Delaware River states agree to lower reservoir levels during repairs to NYC water supply system

HARRISBURG, PA, Sept. 2, 2009 -- Pennsylvania and other Delaware River states have negotiated an agreement with New York City that will reduce reservoir levels in the river basin to reduce the risk of flooding and benefit fisheries during the temporary shutdown of a major water supply tunnel that connects several of the city's reservoirs...

• State to test new weather, river forecasting tool

HARRISBURG, PA, Sept. 2, 2009 -- Environmental Protection Secretary John Hanger today announced that Pennsylvania and other Delaware River states have negotiated an agreement with New York City that will reduce reservoir levels in the river basin to reduce the risk of flooding and benefit fisheries during the temporary shutdown of a major water supply tunnel that connects several of the city's reservoirs.

The Rondout to West Branch Tunnel in the upper Delaware River Basin will close for a major repair project, and the city has agreed to divert as much as 50 billion gallons of water from reservoirs to the Delaware River between September 2009 and May 2010.

In addition to benefiting the freshwater fishery in the river and creating more reservoir storage capacity, the increased flows will allow Pennsylvania and other states in the basin to test a new weather and river forecasting tool that was recently developed by the National Weather Service. The system will incorporate long-range weather forecasting and weekly monitoring to determine the amount of water to be released to maintain adequate reservoir levels and to provide sufficient flows to support aquatic life and recreational uses.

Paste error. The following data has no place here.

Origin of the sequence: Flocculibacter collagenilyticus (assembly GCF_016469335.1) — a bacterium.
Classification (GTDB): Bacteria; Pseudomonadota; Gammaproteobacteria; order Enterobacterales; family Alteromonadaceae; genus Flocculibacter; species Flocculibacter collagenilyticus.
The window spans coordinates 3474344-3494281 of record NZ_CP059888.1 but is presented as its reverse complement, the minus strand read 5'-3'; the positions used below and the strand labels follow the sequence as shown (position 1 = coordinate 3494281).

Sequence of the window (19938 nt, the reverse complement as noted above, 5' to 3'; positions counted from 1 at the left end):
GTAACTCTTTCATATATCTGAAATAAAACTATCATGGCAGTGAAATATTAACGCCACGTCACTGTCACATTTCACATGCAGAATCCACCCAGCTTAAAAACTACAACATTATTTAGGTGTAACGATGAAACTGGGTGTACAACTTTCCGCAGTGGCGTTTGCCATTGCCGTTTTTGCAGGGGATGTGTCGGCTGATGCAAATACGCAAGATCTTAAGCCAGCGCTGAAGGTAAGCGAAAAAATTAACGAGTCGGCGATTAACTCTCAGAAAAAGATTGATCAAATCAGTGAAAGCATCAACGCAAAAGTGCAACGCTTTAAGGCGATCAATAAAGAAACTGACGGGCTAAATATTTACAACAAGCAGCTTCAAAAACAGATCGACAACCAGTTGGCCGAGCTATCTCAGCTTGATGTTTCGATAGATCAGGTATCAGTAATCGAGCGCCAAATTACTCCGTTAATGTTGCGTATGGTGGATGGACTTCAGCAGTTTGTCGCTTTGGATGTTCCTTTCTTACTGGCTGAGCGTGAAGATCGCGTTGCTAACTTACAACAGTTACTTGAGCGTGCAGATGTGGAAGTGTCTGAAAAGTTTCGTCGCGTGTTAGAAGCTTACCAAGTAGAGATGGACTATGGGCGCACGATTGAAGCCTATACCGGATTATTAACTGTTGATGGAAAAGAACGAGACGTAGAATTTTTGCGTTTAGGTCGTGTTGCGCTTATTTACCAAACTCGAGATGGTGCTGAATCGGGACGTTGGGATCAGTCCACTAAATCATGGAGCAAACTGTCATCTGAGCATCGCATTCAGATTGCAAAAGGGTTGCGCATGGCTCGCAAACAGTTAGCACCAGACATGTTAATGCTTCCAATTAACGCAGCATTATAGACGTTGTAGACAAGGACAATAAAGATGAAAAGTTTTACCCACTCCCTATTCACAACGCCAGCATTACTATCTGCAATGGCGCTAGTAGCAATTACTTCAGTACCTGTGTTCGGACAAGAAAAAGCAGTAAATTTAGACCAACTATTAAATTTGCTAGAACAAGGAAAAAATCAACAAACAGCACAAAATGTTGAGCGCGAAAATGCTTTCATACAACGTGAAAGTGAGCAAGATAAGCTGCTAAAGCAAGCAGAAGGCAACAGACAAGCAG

Releases from the city reservoirs will be higher when they are full and before wet weather arrives, further reducing reservoir levels below those established under previous agreements.

"This program is the result of an historic, cooperative effort on the part of New York City, Pennsylvania and other states in the Delaware River Basin to use excess water from the city's reservoir system during the temporary shutdown of the Rondout to West Branch Tunnel," Hanger said. "In addition, we will be using new scientific methods to assess real flow conditions so we can better manage water resources in the Delaware River basin to benefit fisheries, improve flood forecasting and protect water supplies."

Pennsylvania and the other Delaware River states - Delaware, New Jersey and New York - signed the Flexible Flow Management Program with New York City in September 2007 that establishes a comprehensive, adaptive management program to better protect the basin's water resources. The increased flows during the water tunnel closing are temporary and will not have any affect on that agreement.

The Delaware River and its tributaries provide drinking water supplies for 15 million people. For more information, visit the Delaware River Master's Web site at: http://water.usgs.gov/osw/odrm/

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